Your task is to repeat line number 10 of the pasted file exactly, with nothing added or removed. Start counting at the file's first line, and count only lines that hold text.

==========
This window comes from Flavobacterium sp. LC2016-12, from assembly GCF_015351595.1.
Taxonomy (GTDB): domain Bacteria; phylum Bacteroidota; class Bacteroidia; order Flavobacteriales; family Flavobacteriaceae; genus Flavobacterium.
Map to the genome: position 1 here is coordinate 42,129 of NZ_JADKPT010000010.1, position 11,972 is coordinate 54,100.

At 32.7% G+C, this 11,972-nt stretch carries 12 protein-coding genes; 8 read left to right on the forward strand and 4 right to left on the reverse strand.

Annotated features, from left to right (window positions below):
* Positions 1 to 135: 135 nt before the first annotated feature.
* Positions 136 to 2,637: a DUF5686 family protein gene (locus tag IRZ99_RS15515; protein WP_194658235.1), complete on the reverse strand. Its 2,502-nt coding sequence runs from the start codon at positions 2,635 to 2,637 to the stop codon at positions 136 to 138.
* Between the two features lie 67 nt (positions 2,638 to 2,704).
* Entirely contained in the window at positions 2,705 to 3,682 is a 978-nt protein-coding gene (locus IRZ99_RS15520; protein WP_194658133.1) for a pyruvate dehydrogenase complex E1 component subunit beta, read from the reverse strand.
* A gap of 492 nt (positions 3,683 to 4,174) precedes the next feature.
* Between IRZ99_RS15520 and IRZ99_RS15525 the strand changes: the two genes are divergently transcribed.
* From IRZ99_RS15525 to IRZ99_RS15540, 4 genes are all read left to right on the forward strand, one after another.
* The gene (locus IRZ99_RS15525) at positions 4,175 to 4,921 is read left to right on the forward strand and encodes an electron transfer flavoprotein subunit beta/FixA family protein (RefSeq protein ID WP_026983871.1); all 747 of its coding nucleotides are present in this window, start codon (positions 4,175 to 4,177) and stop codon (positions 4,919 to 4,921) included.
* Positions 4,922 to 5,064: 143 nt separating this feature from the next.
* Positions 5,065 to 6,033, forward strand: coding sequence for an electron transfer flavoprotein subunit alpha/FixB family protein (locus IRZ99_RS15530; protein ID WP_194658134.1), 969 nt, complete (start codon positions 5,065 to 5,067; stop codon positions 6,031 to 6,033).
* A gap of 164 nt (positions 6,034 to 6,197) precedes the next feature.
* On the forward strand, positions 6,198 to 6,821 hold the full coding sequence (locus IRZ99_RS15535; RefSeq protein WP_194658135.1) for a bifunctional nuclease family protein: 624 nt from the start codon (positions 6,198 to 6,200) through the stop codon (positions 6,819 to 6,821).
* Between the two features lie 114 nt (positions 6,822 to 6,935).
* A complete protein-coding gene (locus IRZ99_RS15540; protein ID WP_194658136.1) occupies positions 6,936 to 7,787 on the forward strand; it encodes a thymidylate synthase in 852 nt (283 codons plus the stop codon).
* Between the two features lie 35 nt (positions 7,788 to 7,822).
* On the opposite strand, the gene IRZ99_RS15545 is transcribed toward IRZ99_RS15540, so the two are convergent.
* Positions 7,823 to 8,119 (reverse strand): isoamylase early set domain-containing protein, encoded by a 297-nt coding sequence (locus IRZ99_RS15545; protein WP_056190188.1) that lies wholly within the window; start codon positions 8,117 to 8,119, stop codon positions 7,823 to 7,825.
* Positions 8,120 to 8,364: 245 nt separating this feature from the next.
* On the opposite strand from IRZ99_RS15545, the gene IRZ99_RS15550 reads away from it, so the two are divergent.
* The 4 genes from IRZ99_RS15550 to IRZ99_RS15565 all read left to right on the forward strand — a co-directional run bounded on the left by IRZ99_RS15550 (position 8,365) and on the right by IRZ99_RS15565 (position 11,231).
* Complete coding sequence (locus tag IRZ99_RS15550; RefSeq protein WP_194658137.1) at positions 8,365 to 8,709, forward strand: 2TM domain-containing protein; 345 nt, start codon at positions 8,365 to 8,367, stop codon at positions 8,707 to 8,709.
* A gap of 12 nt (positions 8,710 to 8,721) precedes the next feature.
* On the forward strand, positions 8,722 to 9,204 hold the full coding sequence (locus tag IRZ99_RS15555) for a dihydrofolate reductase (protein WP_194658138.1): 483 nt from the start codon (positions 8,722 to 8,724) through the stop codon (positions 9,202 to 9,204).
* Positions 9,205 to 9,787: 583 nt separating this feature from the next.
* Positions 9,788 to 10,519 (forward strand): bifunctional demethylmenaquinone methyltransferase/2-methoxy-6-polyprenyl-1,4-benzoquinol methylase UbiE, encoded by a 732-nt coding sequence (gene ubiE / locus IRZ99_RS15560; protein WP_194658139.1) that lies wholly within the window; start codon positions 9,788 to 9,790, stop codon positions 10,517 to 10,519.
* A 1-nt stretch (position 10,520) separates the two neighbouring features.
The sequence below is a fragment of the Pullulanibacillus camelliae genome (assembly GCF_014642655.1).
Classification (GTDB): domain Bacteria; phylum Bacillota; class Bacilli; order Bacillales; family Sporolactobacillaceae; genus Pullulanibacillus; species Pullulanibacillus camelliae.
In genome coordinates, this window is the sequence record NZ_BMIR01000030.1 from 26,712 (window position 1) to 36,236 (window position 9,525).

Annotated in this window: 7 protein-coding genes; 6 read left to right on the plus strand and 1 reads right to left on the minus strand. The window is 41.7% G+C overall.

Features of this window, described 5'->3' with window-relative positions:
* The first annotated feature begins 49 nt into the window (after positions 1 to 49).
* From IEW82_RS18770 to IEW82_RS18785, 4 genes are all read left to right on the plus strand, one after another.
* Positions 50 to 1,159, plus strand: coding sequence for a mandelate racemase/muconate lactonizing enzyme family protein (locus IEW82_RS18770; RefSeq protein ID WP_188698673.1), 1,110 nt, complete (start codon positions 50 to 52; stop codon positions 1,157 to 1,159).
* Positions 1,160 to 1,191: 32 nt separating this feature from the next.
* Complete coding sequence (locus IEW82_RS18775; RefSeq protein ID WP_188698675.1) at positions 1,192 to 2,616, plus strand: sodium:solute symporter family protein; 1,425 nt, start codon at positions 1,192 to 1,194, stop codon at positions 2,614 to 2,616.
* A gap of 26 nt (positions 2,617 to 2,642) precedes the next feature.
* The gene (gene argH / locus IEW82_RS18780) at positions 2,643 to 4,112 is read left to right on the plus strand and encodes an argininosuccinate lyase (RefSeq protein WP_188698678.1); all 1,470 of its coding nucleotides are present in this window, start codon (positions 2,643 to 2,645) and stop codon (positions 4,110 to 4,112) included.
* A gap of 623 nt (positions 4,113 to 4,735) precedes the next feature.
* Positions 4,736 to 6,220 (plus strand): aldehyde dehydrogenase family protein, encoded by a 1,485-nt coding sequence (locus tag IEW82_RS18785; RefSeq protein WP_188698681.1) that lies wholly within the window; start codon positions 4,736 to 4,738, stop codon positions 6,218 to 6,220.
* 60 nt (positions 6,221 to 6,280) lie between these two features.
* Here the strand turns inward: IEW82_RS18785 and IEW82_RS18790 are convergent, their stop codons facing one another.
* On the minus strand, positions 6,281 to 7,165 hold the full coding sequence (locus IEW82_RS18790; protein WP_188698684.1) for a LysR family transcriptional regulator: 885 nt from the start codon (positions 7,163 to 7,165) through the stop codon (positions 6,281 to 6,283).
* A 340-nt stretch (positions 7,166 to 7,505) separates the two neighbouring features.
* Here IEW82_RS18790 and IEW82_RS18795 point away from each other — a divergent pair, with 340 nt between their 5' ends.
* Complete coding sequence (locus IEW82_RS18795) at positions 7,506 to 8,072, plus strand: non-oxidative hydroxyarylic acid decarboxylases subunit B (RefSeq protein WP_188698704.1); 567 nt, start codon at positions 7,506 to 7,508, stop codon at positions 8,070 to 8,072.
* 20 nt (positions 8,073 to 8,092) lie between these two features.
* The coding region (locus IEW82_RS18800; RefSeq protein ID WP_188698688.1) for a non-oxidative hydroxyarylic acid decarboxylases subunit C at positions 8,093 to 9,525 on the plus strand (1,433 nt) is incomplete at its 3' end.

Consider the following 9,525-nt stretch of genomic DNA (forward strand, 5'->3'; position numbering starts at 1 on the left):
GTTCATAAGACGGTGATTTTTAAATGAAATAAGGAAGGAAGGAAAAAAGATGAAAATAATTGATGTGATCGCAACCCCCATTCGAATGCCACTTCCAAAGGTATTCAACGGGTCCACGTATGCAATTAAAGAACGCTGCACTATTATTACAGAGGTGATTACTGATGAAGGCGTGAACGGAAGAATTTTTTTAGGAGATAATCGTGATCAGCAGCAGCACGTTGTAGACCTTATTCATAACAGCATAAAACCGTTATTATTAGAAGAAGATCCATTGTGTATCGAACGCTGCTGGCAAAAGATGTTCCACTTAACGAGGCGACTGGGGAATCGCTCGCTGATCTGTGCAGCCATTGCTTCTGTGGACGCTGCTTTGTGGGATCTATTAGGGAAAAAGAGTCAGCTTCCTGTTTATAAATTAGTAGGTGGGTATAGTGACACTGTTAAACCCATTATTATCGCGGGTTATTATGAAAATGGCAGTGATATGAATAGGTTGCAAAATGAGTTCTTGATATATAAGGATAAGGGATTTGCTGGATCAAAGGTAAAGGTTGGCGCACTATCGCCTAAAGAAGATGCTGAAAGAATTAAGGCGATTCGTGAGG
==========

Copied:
* A gap of 492 nt (positions 3,683 to 4,174) precedes the next feature.